Trump’s Tax Returns, More Whistle-blowing, And Taxing Executive Comp And Lobbying

Taxes

Treasury’s Acting Inspector General will review agency efforts to protect President Trump’s tax returns. The review centers on whether the Treasury acted improperly when it refused to release Trump’s tax returns in response to a  House Ways & Means Committee request. The move follows a separate whistleblower complaint that a Treasury Department official attempted to interfere with the IRS’ mandatory audit of the tax returns of Trump or Vice President Mike Pence. The Treasury Inspector General for Tax Administration (TIGTA), a separate office, declined to comment on whether it has opened an inquiry into the whistleblower’s complaint.

Elizabeth Warren would tax lobbying. The presidential candidate would  tax companies on their lobbying expenses. The levy would start at 35 percent on annual advocacy costs between $500,000 and $1 million, rising to 75 percent on spending over $5 million. Warren would use the revenue to fund a new federal Office of the Public Advocate. Critics say such a tax would violate constitutional protections for free speech. 

Bernie Sanders would tax firms with big pay gaps.  Sanders, one of Warren’s chief rivals for the Democratic presidential nomination, would raise corporate tax rates by 0.5 percentage points for firms where the highest-paid executive made 50-times median worker pay, gradually increasing to 5 percentage points where the gap is 500 times. The tax increase would apply to all businesses with at least $100 million in annual revenue. TPC’s Howard Gleckman says that, like past attempts to use the tax code to reduce executive comp, this one is unlikely to succeed. 

Senate Democrats ask the IRS to consider stripping the NRA’s tax-exempt status. The Senate Finance Committee’s top Democrat Ron Wyden and Senate Majority Leader Chuck Schumer argue that the gun lobbying group did not act as a social welfare organization in the months before the 2016 election and instead profited from its activities.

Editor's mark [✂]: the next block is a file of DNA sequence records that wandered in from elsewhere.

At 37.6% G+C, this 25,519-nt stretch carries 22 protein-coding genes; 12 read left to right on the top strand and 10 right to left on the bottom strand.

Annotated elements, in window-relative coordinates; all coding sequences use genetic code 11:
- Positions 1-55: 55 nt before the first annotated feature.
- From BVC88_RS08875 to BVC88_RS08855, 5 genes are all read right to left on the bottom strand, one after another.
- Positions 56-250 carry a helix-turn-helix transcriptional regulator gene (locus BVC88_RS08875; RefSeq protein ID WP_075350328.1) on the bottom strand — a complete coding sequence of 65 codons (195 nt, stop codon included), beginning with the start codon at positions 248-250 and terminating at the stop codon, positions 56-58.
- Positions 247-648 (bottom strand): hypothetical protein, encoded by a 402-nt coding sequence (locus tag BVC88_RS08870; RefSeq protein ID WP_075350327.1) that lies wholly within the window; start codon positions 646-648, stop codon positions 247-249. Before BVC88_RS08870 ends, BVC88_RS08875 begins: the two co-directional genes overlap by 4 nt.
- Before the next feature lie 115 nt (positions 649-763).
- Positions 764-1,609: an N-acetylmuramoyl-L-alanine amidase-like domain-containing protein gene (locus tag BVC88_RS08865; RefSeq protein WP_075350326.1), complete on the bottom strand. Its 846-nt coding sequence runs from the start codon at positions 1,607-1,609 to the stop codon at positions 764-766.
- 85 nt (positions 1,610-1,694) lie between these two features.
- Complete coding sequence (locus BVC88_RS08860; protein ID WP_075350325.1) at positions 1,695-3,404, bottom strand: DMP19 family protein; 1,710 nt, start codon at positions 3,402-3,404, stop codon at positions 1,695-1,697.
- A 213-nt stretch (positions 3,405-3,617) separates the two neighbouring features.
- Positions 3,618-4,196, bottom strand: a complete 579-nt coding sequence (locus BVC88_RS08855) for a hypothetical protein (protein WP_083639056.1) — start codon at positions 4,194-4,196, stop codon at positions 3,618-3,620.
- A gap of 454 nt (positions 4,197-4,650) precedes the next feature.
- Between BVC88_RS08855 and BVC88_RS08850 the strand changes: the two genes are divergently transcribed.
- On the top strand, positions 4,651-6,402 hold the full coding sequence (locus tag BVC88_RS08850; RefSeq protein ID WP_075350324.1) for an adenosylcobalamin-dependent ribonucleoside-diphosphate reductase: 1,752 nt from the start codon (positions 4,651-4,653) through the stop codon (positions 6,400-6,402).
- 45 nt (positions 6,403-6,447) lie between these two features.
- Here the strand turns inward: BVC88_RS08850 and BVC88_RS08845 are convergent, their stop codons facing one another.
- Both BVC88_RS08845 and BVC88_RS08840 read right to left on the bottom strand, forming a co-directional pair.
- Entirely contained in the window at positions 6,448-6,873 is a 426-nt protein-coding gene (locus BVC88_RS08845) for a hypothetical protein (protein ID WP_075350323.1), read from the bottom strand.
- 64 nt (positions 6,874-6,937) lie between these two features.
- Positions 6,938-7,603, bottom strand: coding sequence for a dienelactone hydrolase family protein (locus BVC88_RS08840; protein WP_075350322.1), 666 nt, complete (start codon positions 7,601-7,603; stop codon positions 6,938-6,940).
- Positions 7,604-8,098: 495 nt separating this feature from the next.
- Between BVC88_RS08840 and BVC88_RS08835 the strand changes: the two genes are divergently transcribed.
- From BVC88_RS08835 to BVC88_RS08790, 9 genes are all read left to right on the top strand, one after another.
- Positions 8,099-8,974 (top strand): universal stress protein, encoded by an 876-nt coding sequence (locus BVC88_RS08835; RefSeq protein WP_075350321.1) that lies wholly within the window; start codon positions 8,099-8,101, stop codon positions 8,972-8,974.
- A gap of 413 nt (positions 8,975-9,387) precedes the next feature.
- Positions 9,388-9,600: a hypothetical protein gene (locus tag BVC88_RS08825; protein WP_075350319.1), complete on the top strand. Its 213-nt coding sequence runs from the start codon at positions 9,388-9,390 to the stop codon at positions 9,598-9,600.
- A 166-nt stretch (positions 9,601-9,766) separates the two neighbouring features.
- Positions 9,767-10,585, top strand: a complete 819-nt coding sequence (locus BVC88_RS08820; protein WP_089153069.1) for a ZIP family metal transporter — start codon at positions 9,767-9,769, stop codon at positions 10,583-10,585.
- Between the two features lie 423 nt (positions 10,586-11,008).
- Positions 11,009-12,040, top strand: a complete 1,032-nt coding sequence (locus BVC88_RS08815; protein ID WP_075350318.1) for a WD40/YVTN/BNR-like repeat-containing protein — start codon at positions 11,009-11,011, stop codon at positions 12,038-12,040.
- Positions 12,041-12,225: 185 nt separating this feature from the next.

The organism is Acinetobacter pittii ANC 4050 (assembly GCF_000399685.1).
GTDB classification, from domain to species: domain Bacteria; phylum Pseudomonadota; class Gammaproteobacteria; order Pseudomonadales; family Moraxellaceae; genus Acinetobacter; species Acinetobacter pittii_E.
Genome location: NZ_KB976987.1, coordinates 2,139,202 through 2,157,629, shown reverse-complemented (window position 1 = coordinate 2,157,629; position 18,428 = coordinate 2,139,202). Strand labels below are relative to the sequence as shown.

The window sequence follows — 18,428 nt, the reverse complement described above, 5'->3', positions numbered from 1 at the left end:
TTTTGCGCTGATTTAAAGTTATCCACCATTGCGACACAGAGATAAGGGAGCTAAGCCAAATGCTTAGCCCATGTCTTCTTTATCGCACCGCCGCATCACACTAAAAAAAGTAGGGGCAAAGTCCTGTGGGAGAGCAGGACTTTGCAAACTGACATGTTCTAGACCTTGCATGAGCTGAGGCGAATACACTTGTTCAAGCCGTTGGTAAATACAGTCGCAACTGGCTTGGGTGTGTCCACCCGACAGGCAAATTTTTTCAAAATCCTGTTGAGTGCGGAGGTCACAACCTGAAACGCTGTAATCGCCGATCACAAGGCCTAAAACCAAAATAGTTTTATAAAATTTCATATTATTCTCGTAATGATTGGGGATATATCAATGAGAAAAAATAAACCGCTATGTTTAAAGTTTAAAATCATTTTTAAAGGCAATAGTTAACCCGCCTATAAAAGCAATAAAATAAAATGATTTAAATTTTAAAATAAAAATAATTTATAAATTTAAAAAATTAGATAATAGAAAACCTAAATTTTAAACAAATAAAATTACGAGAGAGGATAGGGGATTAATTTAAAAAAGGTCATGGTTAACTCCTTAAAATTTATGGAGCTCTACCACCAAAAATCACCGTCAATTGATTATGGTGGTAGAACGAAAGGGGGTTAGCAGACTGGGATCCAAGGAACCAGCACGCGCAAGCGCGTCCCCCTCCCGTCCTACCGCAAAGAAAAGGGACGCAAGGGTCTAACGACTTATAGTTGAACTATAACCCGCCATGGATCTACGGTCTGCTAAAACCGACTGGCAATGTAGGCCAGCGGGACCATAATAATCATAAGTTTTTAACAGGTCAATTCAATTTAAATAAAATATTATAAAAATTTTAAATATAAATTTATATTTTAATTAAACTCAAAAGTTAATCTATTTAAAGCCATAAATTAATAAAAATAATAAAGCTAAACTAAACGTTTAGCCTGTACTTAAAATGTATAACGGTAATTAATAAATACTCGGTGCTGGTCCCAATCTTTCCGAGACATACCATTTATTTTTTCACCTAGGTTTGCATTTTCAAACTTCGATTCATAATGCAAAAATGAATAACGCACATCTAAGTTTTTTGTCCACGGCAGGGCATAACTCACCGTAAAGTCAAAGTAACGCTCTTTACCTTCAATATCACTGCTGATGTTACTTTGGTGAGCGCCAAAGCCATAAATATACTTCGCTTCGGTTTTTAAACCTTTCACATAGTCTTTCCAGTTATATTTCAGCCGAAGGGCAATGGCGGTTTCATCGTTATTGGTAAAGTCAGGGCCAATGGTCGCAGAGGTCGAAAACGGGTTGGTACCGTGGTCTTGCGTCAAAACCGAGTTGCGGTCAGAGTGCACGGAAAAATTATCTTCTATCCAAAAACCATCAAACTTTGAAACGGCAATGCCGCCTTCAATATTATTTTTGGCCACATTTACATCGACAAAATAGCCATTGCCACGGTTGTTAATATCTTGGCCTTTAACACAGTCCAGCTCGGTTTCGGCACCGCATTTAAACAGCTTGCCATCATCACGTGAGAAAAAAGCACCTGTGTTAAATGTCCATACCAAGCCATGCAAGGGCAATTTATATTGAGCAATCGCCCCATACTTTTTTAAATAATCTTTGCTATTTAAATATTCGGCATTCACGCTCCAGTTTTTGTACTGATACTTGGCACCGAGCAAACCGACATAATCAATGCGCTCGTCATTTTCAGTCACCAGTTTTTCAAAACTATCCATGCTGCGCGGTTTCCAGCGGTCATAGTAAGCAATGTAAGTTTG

In case you missed them on TPC’s TaxVox… Megan Randall explains why California might want to try cooperating with local governments instead of banning them from offering tax incentives for economic development. Noah Zwiefel analyzes  2018 congressional voting patterns in districts where many residents were hurt by the TCJA’s cap on state and local tax deductions. The Tax Hound suggests an alternative to a ban on vaping products: A high excise tax.

October 17 at TPC: Cryptocurrency and Tax Administration. TPC and  H&R Block will host a discussion of tax implications for cryptocurrencies like Bitcoin. How are tax authorities responding to new technologies designed to circumvent regulation? Are these responses adequate? IRS chief counsel Michael Desmond and a panel of experts will discuss evolving federal and state policy issues. The event will be webcast live here on Thursday, October 17, from 9:30 to 11:30 am. You can register to attend  here

IRS/TPC Research Conference Call for Papers, due December 2.  The 10th Annual IRS/TPC Research Conference on Tax Administration will take place on June 18, 2020. Proposals for papers are due on December 2, 2019. Subjects include measuring and influencing taxpayer compliance, estimating costs of compliance, tax complexity, improving tax administration, and understanding the nature and behavior of  taxpayers. More information on the call for papers and submitting a proposal is here.

Congress is not in session, so the Daily Deduction will publish only on Monday this week. The Daily Deduction will return to its regular schedule on October 15.

For the latest tax news, subscribe to the Tax Policy Center’s Daily Deduction. Sign up here to have it delivered to your inbox weekdays at 8:00 am (Mondays only when Congress is in recess). We welcome tips on new research or other news. Email Renu Zaretsky at dailydeduction@taxpolicycenter.org.

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